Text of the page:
Is a Car an Asset or a Liability?
Recently I had to purchase a new car. The old minivan had seen the last of its days. Not that it was really that old, just 12 years, and had less than 200,000 miles still, but it had some problems. First the transmission was going out. According to the mechanic at the dealer it needed to be replaced, at least that was what I was told a few years ago, when it had been slipping for a while. We decided to keep it going until it failed since the cost was more than the van was worth. Needless to say during the next few years with the constant repairs and trouble it sure seemed like a liability.
Over the years I’ve heard a bunch of different things about cars and how they are not assets because of reasons like they lose value, or they aren’t part of a business, or they don’t make you any money. All of these statements can be true, but don’t really answer the question is a car an asset.
What is an asset?
In the dictionary an asset is defined as “a useful or valuable thing”. On Investopedia they go a little further defining an asset as “An asset is anything of value that can be converted into cash. Assets are owned by individuals, businesses and governments.”
Let’s compare that with the definition of a liability.
Again, the dictionary definition for a liability is “the state of being responsible for something, especially by law.” Looking at Investopedia again on this one they describe a liability as “a company’s financial debt or obligations that arise during the course of its business operations. Liabilities are settled over time through the transfer of economic benefits including money, goods or services.” The same applies to individuals. Liabilities are obligations.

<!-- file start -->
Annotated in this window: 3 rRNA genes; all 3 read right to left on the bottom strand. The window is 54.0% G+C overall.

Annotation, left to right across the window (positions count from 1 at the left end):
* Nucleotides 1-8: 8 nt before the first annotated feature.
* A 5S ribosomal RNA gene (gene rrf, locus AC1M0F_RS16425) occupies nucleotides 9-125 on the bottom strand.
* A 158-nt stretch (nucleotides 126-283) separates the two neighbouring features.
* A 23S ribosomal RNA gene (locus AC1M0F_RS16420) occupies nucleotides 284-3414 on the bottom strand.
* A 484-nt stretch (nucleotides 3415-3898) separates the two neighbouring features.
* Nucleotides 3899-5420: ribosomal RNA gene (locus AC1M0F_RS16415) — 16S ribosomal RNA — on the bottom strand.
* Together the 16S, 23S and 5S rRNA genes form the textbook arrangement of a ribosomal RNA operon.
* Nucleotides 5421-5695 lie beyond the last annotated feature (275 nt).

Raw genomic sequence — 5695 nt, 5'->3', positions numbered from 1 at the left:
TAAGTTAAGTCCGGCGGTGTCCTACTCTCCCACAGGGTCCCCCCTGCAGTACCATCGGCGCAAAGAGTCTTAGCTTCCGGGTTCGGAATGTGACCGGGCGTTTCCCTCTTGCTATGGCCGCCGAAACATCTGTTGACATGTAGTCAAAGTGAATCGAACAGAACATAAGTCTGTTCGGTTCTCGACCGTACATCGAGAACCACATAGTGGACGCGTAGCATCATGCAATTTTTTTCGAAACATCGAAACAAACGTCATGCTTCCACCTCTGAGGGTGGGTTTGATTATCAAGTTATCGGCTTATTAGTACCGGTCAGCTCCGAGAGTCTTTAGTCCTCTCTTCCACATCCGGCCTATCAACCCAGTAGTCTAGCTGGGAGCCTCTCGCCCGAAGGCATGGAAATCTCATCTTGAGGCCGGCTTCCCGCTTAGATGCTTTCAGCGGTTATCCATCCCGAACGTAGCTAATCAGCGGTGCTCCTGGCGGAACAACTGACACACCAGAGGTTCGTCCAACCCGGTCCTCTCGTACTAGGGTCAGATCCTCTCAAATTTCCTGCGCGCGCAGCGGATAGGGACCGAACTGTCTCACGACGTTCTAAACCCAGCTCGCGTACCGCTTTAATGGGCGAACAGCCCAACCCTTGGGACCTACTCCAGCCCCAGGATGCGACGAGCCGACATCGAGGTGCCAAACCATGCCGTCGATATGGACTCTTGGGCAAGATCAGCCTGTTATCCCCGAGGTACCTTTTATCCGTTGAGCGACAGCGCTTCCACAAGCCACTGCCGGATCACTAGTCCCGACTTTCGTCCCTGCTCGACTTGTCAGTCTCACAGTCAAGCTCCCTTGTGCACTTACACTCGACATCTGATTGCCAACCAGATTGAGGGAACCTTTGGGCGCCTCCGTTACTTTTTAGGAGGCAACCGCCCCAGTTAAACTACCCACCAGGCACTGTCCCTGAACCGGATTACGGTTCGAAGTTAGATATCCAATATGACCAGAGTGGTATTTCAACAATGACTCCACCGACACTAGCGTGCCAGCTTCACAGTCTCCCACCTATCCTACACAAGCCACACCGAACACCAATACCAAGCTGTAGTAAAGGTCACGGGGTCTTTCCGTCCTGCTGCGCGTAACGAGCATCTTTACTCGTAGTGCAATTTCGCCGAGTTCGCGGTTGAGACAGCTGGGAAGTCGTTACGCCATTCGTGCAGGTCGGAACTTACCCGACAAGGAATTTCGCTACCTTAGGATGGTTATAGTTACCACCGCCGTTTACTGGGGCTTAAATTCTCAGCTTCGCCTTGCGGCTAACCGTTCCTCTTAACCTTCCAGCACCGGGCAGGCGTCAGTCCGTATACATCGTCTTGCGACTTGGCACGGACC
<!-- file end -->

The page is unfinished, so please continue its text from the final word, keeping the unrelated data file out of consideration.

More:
So back to the question, is a car an asset or a liability?
Cars fit under the category of assets. It’s a useful and valuable thing and it can be converted to cash. But what about that new car I just bought, I have a huge debt obligation on that. Because I have the debt is the car still an asset. Yes. The car is an asset, the debt, which is a separate promissory note with the bank is the liability. They secure the debt by putting a lien on my car, which is the valuable asset that they are willing to make a loan against.
Here are a few examples of asset:
- Real Estate
- Retirement accounts
- Personal Valuables
Here are some examples of liabilities
- Home Mortgage
- Student Loans
- Car Loans
- Credit Card Debt
Most all of us have assets of one sort or another. Most of us have liabilities as well. The goal, get rid of those liabilities that don’t serve a useful purpose. In business, sometimes you need to take on liabilities to expand and grow. Sure you could just reinvest the earnings, but when an opportunity arises and your business doesn’t have the cash you may take a calculated risk and take on some liabilities to make it happen.
On a simpler case, like my car, I probably could have purchased another car and avoided taking on a new loan payment and avoided the liability, but having a good reliable form of transportation has greater value to me at the present, so I took that calculated risk of taking on a new liability to purchase a new asset, the car.
That said, cars are depreciating assets, which mean they decrease in value over time as their usefulness declines. Kind of like the old van I just got rid of. It was at the end of its useful life. It was still an asset, but nowhere near the original price I paid for it over 12 years ago. And no, that car in the picture is not my new car, nice car though.